What Are Exosomes?
Exosomes are nanosized extracellular vesicles that serve as an intercellular communication system. Exosomes can be found in all tissues and biological fluids and can transport, protect and deliver biologically active molecules or cargo that have the ability to alter the function of recipient cells. Exosomes are highly concentrated with just one milliliter of solution having as many as 1 billion to 15 billion exosomes.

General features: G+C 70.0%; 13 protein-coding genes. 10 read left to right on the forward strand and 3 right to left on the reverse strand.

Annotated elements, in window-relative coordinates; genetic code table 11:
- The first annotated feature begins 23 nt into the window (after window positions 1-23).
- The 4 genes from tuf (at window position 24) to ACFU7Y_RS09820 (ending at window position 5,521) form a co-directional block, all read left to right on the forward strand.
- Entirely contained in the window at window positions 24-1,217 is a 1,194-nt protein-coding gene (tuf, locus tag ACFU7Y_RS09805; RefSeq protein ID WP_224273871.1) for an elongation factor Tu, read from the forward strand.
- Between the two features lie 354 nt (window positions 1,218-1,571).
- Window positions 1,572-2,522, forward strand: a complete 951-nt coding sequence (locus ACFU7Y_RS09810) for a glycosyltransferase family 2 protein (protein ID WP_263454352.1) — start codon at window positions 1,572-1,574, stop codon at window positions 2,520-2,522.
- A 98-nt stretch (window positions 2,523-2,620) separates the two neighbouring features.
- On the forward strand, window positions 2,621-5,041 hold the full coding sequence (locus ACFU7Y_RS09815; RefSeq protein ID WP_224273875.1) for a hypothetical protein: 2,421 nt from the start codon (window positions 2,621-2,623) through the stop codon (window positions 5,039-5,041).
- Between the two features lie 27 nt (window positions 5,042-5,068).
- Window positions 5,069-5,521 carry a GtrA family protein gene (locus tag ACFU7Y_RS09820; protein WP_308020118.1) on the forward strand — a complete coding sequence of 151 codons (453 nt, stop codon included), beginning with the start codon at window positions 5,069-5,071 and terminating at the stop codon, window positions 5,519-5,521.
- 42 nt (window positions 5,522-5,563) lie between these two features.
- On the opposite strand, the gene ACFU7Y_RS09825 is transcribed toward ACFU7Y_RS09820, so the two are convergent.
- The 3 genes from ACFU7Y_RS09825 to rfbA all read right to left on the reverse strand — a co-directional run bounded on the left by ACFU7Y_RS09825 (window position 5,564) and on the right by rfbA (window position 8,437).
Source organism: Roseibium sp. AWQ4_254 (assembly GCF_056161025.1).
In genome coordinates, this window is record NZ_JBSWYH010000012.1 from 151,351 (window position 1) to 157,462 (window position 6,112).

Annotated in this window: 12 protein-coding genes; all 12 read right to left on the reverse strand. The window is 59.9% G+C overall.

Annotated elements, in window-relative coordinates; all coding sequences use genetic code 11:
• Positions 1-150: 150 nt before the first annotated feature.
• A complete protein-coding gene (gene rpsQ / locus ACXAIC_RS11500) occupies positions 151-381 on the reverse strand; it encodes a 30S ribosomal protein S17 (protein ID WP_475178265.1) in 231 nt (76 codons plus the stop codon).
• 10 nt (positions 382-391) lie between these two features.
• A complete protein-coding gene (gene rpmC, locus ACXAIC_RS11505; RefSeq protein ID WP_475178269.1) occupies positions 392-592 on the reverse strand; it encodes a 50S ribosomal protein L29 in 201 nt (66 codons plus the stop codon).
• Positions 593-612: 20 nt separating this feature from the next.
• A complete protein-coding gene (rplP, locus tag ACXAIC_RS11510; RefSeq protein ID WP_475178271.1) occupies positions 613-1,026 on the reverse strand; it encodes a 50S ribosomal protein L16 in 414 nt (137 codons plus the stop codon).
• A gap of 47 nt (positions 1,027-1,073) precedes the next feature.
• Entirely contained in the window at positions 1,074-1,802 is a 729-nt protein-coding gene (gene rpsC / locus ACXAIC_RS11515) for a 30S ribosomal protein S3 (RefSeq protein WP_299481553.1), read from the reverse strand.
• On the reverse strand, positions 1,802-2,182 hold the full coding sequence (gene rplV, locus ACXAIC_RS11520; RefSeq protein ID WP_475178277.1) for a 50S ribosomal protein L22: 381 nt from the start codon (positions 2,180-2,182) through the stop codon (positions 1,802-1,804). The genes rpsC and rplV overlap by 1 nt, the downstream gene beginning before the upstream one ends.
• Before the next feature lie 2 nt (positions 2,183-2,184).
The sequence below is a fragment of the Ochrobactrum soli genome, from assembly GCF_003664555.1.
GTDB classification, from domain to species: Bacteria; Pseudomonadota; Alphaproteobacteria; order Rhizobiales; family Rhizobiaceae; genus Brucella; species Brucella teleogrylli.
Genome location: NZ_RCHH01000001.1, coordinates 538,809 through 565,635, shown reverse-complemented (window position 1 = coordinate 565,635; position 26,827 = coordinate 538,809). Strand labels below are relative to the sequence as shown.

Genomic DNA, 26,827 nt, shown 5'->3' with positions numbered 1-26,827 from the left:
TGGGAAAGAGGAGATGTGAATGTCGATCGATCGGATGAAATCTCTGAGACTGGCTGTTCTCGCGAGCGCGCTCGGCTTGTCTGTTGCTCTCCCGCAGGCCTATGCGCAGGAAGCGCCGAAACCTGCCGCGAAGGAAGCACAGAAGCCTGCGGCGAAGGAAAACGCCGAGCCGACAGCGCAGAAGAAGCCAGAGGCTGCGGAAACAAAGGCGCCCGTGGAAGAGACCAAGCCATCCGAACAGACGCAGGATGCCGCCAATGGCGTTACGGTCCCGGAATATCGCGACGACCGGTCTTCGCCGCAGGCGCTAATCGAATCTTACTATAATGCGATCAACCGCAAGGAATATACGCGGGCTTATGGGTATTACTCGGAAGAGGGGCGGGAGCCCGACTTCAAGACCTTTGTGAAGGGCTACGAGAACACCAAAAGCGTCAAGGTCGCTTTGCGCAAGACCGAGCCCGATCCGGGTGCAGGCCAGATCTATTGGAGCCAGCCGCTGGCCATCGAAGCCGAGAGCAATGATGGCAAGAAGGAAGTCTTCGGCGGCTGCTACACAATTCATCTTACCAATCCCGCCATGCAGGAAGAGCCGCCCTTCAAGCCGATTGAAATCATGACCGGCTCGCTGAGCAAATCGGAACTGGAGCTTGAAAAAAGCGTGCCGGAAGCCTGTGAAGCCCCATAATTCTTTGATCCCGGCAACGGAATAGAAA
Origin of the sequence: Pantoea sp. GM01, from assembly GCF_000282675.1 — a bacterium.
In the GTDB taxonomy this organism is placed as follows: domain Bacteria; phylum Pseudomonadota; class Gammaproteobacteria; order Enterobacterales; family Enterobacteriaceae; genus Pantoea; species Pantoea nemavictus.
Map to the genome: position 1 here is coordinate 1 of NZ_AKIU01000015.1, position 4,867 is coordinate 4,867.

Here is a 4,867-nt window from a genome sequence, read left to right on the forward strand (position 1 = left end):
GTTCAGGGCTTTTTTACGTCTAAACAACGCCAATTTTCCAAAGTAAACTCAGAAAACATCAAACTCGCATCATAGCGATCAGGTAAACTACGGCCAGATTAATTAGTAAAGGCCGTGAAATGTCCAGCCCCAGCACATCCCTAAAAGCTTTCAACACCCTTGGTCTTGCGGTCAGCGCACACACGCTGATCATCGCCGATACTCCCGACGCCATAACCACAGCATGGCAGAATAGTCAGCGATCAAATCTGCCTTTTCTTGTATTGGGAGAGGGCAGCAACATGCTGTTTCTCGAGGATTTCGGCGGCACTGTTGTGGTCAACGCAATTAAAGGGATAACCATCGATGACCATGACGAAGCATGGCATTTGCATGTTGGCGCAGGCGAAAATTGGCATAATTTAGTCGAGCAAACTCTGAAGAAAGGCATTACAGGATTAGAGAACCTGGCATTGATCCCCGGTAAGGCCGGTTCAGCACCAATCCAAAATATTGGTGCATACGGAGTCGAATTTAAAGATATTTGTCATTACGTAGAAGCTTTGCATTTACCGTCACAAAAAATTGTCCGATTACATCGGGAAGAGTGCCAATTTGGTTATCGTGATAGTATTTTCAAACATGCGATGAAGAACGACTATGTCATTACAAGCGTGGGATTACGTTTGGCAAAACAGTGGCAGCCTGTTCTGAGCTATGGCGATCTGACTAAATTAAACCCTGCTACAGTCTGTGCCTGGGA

Exosomes act as messengers to regulate the functions of neighboring cells. Preclinical research has shown that exosomes can direct, or in some cases, re-direct cellular activity. Their size, ease of crossing cell membranes and ability to communicate in native cellular language make them an exciting, emerging class of potential therapeutic agents. Additionally, because exosomes are cell-free, they can be stored, handled, reconstituted and administered similarly to common biopharmaceutical products such as antibodies.